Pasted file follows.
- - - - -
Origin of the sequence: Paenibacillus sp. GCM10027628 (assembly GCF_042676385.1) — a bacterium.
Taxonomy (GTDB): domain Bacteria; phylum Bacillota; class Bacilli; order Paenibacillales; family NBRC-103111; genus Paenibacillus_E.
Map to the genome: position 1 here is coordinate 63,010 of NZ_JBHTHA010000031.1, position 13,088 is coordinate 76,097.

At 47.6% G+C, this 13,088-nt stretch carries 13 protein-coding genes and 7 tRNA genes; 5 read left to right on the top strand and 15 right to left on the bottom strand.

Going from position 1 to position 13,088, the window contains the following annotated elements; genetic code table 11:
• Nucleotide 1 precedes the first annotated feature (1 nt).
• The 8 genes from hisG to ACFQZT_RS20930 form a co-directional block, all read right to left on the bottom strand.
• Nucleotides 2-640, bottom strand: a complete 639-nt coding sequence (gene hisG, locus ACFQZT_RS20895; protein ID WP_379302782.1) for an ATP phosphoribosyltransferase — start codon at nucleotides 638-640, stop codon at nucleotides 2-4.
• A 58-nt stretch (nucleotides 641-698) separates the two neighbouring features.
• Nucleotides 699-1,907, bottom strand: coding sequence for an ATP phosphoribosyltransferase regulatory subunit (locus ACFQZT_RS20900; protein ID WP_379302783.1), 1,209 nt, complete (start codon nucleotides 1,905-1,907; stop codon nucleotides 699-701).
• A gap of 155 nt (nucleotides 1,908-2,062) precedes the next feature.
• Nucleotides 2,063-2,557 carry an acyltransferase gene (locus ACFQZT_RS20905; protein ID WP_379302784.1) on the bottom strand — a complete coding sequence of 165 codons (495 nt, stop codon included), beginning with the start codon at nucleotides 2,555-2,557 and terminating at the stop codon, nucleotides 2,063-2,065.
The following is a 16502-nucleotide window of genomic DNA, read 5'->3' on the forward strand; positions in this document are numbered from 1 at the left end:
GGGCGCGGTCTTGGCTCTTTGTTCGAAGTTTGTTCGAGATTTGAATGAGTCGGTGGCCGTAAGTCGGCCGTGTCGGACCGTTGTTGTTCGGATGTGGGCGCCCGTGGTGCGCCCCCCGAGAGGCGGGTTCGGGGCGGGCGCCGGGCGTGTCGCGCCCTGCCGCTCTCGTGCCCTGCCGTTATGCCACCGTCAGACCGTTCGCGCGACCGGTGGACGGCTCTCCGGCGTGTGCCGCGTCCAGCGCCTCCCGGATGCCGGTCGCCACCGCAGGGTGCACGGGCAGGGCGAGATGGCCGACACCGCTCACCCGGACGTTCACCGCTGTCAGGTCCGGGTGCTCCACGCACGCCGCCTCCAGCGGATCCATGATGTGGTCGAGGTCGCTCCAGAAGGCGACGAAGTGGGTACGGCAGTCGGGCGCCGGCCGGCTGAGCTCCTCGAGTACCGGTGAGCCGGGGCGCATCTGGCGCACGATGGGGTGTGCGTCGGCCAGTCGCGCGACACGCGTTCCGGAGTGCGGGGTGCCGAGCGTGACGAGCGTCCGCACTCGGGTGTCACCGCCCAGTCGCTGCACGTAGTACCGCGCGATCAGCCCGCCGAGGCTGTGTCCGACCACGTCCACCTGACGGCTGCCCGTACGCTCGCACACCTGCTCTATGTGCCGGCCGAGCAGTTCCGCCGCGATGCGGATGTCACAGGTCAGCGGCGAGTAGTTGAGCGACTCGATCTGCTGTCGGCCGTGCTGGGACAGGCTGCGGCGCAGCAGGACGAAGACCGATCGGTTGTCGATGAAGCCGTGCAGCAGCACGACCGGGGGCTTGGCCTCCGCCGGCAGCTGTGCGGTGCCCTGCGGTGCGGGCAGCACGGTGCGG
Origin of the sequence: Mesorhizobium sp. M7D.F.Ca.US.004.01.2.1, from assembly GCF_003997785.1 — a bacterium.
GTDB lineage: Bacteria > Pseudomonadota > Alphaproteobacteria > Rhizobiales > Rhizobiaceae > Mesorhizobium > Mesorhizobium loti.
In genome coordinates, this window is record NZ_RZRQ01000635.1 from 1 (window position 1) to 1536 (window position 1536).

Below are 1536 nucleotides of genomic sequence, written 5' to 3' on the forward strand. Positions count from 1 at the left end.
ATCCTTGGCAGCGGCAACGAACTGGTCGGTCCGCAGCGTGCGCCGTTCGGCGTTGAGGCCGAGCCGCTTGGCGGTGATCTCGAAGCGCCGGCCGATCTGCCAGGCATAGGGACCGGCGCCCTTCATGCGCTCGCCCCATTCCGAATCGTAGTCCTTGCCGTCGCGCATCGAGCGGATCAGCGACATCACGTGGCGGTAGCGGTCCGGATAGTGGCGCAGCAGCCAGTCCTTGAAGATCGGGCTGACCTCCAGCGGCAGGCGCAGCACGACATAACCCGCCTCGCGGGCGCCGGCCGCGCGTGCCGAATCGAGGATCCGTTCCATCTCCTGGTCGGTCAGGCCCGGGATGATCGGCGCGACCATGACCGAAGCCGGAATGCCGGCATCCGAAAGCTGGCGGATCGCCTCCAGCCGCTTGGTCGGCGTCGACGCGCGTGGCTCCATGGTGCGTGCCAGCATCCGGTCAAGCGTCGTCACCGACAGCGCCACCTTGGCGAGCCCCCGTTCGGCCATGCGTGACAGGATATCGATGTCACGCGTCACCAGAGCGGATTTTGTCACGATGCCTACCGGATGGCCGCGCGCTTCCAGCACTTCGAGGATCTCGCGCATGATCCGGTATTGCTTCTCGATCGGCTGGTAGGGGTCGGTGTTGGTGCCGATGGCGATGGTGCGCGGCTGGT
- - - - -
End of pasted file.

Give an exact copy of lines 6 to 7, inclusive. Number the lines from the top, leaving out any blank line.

• Nucleotide 1 precedes the first annotated feature (1 nt).
• The 8 genes from hisG to ACFQZT_RS20930 form a co-directional block, all read right to left on the bottom strand.